US needs to scrap July 2011 Afghan deadline: Curtis

An expert describes the leadership of Gen David Petraues as reassuring.

Washington: Describing the leadership of Gen David Petraues, the American Commander in Afghanistan, as reassuring, a top US expert on South Asia has said President Barack Obama needs to scrap his "arbitrary" deadline of July 2011 for the drawdown of troops from the war-torn country.

"He (Obama) needs to renounce the arbitrary July 2011 withdrawal deadline and remind the American people that if the US departs the region before the situation in Afghanistan is stabilised and the government is capable of resisting the Taliban on its own, the result will be a downward spiral of violence, leading to the eventual collapse of the government and the reassertion of Taliban rule," Lisa Curtis of the Heritage Foundation said.

The Taliban would again be in a position to provide sanctuary to al Qaeda and affiliated terrorist groups intent on attacking the US and to project their influence back across the border into nuclear-armed Pakistan, she felt.

Curtis said Gen Petraeus` no-nonsense, methodical approach to assessing the US strategy in Afghanistan will be unwelcome to those hoping the American leaders would soon decide that the war is unwinnable and thus begin a rapid drawdown of US troops.

"It will also take the air out of the room for those calling on the US to strike a grand bargain with the Taliban leadership," she said while terming Gen Petraeus` leadership as reassuring.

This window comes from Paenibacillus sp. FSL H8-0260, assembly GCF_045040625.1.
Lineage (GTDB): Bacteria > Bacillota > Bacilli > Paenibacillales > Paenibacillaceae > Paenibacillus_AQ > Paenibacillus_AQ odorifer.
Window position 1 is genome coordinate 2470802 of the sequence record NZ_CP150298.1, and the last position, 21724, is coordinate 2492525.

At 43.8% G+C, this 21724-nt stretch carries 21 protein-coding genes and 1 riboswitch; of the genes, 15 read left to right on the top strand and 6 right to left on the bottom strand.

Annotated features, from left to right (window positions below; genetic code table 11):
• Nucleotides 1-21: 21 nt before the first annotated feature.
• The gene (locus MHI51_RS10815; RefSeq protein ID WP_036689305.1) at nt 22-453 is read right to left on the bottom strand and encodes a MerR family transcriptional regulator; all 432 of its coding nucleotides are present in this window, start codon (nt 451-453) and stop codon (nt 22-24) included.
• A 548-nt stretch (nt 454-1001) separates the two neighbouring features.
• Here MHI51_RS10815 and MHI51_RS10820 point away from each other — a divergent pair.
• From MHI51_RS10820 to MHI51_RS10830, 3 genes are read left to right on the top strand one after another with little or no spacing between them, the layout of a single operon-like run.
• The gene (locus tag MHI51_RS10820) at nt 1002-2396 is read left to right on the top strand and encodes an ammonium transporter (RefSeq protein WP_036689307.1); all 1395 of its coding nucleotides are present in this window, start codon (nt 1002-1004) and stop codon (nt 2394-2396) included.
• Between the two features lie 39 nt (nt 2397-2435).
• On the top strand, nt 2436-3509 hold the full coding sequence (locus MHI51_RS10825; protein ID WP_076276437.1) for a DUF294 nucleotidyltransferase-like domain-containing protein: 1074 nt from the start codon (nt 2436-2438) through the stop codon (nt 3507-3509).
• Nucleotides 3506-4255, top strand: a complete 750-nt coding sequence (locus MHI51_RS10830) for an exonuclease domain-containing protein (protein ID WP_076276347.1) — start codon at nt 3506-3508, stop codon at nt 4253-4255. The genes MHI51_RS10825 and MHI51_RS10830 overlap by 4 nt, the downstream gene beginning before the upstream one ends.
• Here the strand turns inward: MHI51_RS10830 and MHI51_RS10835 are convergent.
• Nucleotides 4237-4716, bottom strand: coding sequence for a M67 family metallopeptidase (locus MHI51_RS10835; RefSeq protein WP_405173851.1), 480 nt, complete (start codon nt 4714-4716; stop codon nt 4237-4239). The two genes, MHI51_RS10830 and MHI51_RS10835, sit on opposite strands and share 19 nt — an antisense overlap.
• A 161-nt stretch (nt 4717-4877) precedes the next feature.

"Rather than striking an early political deal with the Taliban before the new US counter-insurgency strategy has had time to bear fruit, Petraeus is focussed on `reintegration` of Taliban at the local level.

"His distinction between `reintegration` at the local level and `reconciliation` with the top leadership will be welcomed by the Afghan people, most of whom do not support the Taliban`s ideology but are incapable of resisting them on their own militarily," Curtis said.

Some Afghans worry that "a politically weak" Karzai will seek a deal with the Taliban leadership and Pakistan Army that would sacrifice Afghan national interests - particularly relating to rights of women and ethnic minorities -- to save his own skin, she said.

"The fundamental point is that any reintegration or reconciliation process should not legitimise the Taliban`s ruthless ideology nor allow Afghanistan to backtrack from the gains it has made with regard to human rights and democracy over the last nine years," Curtis said.


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